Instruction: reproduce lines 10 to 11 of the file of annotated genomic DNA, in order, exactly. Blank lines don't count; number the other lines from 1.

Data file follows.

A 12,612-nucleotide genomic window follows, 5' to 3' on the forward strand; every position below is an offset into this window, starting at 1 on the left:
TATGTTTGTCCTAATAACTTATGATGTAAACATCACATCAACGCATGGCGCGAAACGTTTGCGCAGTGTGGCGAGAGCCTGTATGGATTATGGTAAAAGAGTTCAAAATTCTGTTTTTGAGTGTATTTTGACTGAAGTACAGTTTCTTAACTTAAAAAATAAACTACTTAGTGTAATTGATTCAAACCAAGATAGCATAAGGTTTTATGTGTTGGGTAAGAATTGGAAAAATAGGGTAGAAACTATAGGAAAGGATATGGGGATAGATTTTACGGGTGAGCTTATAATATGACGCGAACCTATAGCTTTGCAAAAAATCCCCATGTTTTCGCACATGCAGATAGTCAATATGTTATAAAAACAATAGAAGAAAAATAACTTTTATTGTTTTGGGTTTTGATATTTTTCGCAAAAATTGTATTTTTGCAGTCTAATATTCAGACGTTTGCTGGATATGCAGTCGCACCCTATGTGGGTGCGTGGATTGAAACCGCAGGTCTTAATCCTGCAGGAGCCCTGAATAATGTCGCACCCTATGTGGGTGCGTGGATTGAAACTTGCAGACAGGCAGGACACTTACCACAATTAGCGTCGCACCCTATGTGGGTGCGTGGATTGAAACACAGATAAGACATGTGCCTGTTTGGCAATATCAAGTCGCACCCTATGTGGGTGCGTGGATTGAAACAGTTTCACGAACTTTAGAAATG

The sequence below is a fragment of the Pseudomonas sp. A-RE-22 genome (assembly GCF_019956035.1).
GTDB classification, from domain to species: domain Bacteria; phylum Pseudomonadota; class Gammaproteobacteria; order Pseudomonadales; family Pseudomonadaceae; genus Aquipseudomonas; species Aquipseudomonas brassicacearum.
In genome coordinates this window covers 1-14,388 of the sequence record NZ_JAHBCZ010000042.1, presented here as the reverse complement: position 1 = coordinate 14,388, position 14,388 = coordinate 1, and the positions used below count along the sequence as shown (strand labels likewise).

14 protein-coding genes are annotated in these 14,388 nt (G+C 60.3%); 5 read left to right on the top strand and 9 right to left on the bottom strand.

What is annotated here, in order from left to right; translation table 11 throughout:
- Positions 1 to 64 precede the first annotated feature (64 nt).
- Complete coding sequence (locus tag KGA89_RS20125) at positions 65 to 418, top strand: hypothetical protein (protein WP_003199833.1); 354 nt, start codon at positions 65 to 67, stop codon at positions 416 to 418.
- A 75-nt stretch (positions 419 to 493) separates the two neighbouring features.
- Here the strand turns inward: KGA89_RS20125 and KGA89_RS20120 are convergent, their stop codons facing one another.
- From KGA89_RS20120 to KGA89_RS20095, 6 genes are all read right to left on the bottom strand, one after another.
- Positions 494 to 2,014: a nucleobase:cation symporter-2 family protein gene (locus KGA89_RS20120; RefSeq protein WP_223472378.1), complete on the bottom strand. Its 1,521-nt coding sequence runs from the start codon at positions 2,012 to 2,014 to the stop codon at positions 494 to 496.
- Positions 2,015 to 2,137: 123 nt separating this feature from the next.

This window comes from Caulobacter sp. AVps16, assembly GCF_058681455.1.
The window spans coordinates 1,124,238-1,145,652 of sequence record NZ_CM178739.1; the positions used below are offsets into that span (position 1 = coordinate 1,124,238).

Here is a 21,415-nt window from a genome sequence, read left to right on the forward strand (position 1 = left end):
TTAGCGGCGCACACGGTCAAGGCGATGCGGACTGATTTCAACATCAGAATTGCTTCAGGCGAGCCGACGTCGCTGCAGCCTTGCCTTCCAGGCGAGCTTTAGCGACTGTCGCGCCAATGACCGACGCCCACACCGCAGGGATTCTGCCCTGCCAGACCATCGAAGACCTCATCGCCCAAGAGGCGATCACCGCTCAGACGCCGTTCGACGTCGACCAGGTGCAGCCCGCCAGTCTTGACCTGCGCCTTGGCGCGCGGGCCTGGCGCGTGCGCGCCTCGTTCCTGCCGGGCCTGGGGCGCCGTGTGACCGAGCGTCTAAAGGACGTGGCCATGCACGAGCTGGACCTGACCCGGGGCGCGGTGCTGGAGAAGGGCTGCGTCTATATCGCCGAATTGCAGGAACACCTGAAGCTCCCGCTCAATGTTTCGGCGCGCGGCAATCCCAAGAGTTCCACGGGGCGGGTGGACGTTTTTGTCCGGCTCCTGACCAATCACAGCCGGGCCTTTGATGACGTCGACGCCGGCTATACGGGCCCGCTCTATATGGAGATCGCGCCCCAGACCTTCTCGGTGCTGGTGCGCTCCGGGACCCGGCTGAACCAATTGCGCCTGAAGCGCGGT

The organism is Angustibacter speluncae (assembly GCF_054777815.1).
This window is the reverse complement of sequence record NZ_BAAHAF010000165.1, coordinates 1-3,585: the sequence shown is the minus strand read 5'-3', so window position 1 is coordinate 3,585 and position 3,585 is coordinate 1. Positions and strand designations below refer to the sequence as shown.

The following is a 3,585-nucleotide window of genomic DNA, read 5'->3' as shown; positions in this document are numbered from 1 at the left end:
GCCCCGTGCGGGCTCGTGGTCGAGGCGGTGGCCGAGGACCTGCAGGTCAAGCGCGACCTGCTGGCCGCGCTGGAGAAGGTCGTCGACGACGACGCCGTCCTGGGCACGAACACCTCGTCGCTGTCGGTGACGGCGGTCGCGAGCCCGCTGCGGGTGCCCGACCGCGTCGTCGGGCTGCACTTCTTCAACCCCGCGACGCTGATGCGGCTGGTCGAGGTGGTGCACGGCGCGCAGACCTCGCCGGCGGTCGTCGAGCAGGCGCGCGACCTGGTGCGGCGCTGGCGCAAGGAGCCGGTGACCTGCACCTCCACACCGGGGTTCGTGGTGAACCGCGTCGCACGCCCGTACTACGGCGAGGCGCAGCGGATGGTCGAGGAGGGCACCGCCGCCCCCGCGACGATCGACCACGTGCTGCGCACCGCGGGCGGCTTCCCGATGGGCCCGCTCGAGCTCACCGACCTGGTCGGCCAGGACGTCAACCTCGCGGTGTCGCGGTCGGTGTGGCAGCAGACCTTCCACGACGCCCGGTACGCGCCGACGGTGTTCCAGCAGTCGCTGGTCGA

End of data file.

- A 75-nt stretch (positions 419 to 493) separates the two neighbouring features.
- Here the strand turns inward: KGA89_RS20125 and KGA89_RS20120 are convergent, their stop codons facing one another.